FORT WORTH, Texas (SWBTS) -- New Testament scholar Robert A.J. Gagnon said that those who defend homosexuality and the redefinition of marriage gain nothing by appealing to Jesus’ command to love one’s neighbors.
Gagnon discussed what the Bible says about homosexuality during the Summer Institute on Work and Economics organized by the Land Center for Cultural Engagement at Southwestern Baptist Theological Seminary last month. Gagnon, who serves as associate professor of New Testament at Pittsburgh Theological Seminary, is author of The Bible and Homosexual Practice: Text and Hermeneutics and co-author of Homosexuality and the Bible: Two Views.
Those who mention Jesus’ citation of Leviticus 19:18, the command to love one’s neighbor, in defense of homosexuality and the redefinition of marriage, Gagnon said, often ignore the immediate context of this passage of Scripture, beginning with Leviticus 19:17:
“You shall not hate your brother in your heart. You shall surely rebuke your neighbor, and not bear sin because of him. You shall not take vengeance, nor bear any grudge against the children of your people, but you shall love your neighbor as yourself.”
Gagnon said that he and others who oppose homosexuality do not act out of hatred, but rather out of love, as defined in this passage of Scripture—a love that involves rebuking and instructing those who live in sin so that they will be saved.
"It is not about taking a pound of flesh out of somebody else for the sin they commit,” Gagnon said. “It is not about getting even with them or taking revenge or holding a grudge. It is not about whatever offense they might have committed against me, and the sin that they committed. It is about only one thing—reclaiming the lost. And that is all we ever want.”
“It is about loving enough not to be so beat down by the prevailing culture and wanting so much to be loved and approved and accepted by others that we accommodate on a matter which God has told us is foundational for sexual ethics,” Gagnon added. Then, discussing Christ’s comments upon marriage and divorce in Mark 10 and Matt 19, the creation account in Gen 1-2, and Paul’s criticism of homosexuality in Rom 1, Gagnon argued that homosexuality runs counter to the biblical view of human sexuality and marriage.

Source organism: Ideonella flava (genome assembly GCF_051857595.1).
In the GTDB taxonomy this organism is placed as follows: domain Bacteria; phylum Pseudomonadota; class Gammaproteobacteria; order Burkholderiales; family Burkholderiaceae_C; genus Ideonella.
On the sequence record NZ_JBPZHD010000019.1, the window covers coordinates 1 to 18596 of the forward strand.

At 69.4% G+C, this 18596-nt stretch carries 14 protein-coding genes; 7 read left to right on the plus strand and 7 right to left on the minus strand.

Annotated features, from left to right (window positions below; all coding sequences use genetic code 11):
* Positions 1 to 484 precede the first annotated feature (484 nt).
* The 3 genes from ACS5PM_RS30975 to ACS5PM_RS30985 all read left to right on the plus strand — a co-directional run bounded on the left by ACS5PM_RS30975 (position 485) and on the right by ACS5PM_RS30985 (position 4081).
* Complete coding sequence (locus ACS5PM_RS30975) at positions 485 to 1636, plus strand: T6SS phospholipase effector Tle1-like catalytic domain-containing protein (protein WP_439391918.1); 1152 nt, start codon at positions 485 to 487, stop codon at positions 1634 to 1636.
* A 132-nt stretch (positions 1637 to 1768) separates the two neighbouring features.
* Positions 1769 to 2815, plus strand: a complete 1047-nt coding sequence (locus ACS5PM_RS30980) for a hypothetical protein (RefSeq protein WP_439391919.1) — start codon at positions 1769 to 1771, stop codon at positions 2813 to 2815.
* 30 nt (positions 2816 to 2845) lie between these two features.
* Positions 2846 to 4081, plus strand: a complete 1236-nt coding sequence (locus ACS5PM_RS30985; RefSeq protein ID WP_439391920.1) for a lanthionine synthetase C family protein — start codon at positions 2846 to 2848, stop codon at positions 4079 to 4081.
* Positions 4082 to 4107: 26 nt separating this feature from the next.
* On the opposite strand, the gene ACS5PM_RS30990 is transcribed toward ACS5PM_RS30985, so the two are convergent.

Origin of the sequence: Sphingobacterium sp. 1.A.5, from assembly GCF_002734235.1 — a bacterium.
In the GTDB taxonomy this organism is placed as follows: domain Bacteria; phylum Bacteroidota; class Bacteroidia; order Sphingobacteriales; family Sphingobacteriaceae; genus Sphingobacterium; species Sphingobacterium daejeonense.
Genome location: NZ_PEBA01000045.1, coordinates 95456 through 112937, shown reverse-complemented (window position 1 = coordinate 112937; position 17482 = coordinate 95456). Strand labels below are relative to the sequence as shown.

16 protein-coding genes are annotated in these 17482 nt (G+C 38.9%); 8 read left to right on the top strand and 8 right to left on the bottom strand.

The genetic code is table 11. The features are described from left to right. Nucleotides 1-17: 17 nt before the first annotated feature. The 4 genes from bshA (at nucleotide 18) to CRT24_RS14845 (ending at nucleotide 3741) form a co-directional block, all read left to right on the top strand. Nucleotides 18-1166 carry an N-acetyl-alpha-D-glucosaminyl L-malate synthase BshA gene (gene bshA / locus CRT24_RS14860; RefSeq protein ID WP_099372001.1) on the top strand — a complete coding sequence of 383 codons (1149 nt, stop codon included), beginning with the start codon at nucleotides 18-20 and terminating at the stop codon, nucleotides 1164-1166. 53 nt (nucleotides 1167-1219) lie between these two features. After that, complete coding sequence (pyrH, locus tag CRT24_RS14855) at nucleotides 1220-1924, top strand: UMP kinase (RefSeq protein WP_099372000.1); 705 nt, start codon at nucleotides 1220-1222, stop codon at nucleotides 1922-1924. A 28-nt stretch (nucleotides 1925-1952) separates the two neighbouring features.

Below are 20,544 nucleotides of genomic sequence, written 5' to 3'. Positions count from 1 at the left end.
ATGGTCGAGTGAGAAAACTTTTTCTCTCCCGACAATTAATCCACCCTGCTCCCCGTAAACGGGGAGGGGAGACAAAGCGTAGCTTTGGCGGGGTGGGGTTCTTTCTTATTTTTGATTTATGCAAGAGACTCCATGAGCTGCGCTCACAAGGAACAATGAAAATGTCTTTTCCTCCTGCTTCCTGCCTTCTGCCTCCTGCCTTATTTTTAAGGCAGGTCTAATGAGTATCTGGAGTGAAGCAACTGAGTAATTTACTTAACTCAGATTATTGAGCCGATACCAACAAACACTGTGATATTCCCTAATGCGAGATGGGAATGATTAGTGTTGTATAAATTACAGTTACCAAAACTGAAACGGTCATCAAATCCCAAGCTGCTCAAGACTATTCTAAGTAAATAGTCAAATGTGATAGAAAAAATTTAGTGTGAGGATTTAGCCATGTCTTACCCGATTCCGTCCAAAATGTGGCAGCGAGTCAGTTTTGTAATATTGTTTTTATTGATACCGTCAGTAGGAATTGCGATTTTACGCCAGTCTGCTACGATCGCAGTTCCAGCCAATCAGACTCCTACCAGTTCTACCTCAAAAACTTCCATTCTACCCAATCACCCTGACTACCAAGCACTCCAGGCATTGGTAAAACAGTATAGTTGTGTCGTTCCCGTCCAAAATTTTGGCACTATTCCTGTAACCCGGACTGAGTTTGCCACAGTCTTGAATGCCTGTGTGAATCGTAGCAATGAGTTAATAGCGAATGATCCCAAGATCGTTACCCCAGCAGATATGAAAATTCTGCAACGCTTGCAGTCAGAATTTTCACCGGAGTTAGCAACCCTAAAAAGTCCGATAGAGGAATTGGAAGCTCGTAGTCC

Craig Mitchell, director of the Land Center for Cultural Engagement, said Gagnon’s argument was very powerful and that his lecture reveals the diversity of issues discussed during the Land Center’s Summer Institute on Work and Economics.
“The Land Center exists to educate and to equip and to help mobilize people in the church about a lot of the contemporary issues,” Mitchell said. “Our primary focus is the theology of work and economics, and that has applications to a wide variety of things—to the family, to the church, to the state, to environmental issues.”
Other speakers at the conference, who spoke on economics, war, the environment, socialism and other issues, included Mitchell; Richard Land, former president of the Ethics and Religious Liberty Commission and president-elect of Southern Evangelical Seminary in Charlotte, N.C.; Jay Richards, research fellow at the Discovery Institute and author of Money, God and Greed; Michael Matheson Miller, director of Acton Media at the Acton Institute in Grand Rapids, Mich.; Bill Eckhardt, clinical professor of law at the University of Missouri-Kansas City; Cal Beisner, founder and national spokesman for the Cornwall Alliance for the Stewardship of Creation; Anthony Bradley, professor of theology and ethics at The King’s College in New York City; and Kevin Kennedy, associate professor of systematic theology at Southwestern Seminary.
Listen to the audio of Gagnon’s lecture at http://bit.ly/1bdNu2A (click on microphone icon). To learn more about Southwestern Seminary’s Land Center for Cultural Engagement, visit www.thelandcenter.org.